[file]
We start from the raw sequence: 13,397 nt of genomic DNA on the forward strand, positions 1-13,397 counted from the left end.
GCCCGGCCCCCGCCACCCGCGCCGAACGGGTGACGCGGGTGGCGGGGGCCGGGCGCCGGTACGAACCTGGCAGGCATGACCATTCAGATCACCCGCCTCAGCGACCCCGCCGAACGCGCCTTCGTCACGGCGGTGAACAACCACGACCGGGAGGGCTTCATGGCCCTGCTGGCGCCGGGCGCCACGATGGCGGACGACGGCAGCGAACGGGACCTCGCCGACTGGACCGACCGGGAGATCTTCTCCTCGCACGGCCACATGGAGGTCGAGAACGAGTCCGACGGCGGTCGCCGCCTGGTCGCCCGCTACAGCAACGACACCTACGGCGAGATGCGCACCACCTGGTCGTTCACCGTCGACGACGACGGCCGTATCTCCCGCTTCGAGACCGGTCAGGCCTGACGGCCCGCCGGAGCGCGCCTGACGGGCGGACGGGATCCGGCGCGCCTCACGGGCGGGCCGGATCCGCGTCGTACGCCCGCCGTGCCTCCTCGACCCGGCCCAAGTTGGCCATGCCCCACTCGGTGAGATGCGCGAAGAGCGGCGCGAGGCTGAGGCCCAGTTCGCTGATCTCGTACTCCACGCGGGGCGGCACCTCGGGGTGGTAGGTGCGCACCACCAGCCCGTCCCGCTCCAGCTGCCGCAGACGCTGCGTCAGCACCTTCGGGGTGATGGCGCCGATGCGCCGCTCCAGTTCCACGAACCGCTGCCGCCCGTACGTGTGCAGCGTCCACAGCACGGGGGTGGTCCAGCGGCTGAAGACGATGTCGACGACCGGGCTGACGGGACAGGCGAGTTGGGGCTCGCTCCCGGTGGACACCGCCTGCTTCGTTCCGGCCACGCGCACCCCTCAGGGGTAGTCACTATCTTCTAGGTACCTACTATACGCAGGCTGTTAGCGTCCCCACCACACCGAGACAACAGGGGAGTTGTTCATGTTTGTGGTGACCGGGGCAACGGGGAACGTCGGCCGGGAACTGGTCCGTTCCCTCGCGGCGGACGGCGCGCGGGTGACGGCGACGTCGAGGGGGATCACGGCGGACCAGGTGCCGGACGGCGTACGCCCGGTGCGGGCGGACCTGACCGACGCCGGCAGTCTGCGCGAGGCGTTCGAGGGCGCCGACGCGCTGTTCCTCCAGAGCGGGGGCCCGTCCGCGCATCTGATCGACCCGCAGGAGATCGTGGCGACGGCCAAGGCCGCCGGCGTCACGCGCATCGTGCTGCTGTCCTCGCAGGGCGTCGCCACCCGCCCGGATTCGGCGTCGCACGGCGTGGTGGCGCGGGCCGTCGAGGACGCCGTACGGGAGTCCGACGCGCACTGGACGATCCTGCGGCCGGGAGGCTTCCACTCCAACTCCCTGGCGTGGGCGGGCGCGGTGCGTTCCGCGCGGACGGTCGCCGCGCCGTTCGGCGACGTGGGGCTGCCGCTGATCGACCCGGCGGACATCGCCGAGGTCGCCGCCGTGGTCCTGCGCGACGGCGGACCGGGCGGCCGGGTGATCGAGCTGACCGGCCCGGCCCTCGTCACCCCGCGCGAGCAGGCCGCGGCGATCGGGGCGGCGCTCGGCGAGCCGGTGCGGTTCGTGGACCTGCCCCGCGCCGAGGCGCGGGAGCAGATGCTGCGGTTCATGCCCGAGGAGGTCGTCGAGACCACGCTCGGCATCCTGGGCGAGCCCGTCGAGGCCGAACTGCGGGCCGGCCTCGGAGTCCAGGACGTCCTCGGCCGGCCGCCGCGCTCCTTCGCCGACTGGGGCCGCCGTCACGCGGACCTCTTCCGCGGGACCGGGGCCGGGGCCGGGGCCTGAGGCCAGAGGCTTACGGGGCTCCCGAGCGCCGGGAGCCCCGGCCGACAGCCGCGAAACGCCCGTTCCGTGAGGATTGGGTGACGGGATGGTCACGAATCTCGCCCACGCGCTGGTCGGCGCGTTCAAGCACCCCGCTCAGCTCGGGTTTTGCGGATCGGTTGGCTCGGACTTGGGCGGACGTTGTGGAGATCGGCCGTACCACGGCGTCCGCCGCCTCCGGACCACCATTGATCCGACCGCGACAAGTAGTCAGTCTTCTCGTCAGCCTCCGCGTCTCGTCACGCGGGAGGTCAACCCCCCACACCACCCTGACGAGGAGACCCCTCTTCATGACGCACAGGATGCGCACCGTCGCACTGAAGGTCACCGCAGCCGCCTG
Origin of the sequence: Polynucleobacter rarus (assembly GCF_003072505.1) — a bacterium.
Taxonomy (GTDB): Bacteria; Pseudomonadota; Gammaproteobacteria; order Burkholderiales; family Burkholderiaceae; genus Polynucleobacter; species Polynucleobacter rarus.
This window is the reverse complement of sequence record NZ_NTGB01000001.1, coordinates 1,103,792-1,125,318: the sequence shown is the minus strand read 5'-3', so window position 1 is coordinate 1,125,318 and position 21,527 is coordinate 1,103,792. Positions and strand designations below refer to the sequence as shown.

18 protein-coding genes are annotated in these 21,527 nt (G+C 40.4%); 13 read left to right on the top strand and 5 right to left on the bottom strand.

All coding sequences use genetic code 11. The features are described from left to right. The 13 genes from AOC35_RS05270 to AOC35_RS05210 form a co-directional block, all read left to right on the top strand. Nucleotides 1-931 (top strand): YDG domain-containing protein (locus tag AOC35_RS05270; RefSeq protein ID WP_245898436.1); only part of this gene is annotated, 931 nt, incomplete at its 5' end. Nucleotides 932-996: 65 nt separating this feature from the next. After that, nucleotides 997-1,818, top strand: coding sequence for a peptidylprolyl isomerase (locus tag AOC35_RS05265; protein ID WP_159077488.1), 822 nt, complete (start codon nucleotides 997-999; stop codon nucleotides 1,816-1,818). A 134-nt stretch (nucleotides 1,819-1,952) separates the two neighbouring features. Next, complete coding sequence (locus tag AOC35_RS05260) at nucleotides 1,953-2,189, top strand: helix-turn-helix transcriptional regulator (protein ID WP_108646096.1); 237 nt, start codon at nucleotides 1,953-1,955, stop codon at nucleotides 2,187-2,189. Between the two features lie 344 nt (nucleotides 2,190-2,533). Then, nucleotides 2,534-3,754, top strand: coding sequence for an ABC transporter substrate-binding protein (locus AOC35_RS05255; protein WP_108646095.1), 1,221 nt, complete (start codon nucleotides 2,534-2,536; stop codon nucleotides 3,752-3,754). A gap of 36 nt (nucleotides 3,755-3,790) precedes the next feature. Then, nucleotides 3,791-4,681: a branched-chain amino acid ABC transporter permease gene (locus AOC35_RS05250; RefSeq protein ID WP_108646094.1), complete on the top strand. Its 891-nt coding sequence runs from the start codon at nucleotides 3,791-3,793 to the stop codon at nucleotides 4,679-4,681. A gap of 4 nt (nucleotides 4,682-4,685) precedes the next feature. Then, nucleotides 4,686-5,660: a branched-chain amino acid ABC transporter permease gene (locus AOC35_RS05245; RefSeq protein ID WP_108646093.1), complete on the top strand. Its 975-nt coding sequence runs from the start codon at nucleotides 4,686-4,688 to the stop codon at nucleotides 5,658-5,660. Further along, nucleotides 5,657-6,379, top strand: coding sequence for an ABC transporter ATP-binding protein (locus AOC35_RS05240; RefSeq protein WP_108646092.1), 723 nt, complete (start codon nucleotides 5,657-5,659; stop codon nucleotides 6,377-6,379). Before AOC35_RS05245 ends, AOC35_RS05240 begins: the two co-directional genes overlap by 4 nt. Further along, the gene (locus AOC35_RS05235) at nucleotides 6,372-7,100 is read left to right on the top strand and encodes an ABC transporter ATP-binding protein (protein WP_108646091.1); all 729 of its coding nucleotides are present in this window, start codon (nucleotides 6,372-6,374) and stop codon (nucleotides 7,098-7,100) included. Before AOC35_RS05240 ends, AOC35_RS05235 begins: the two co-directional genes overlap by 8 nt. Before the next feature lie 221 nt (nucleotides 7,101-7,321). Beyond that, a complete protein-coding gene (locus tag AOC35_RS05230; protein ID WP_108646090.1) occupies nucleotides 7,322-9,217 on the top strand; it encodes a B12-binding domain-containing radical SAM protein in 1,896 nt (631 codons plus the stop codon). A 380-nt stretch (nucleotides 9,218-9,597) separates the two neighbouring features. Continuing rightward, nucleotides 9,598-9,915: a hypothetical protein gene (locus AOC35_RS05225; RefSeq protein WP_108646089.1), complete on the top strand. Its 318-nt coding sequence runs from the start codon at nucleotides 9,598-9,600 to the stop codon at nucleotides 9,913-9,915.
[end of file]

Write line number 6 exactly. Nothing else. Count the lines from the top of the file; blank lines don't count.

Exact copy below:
18 protein-coding genes are annotated in these 21,527 nt (G+C 40.4%); 13 read left to right on the top strand and 5 right to left on the bottom strand.